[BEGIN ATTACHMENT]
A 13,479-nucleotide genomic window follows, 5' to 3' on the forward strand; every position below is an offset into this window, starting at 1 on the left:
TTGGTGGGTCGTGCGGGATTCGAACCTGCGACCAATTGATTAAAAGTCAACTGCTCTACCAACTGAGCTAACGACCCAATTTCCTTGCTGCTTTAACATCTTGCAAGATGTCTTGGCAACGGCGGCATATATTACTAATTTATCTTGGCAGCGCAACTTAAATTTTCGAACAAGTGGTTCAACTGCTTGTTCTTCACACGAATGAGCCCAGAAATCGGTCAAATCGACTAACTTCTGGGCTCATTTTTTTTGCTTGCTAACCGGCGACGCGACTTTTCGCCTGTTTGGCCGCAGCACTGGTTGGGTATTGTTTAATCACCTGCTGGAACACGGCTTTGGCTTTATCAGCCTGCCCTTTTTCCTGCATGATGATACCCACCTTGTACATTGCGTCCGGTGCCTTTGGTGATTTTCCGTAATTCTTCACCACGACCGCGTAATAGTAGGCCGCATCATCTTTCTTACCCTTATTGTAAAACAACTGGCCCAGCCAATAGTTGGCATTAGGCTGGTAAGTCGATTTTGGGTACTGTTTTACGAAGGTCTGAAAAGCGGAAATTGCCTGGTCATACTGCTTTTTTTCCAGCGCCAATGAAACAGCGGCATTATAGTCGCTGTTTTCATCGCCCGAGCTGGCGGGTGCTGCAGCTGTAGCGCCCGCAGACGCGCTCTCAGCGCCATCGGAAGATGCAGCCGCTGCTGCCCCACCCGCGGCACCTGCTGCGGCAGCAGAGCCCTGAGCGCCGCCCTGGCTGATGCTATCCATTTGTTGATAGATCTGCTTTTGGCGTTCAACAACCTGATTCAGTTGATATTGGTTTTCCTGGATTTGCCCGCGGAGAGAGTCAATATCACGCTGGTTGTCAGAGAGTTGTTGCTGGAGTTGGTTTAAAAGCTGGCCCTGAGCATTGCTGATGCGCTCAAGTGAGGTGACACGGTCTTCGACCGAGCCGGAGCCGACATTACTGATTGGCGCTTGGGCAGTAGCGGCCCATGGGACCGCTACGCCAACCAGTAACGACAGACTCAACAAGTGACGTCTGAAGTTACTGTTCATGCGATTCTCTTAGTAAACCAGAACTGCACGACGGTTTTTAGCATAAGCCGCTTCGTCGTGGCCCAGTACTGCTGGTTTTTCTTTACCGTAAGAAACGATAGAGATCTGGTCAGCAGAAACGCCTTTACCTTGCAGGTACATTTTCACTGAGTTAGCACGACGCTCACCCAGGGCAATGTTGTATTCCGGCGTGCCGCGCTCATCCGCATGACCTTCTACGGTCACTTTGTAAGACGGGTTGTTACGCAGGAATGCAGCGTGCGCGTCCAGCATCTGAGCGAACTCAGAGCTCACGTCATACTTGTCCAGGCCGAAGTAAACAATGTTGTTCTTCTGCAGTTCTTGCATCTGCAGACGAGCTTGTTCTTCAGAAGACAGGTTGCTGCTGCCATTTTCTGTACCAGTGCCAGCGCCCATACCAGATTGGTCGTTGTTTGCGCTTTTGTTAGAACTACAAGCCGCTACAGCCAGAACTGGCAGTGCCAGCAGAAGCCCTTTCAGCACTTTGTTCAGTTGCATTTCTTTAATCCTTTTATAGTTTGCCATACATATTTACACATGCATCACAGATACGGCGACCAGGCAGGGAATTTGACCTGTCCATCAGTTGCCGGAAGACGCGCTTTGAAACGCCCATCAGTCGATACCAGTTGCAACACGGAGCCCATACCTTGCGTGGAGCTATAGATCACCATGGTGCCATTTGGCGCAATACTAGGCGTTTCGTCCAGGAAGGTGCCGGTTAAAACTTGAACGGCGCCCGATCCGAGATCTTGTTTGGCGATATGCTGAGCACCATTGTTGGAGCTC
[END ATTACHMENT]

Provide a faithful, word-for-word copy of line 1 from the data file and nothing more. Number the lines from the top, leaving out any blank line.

A 13,479-nucleotide genomic window follows, 5' to 3' on the forward strand; every position below is an offset into this window, starting at 1 on the left: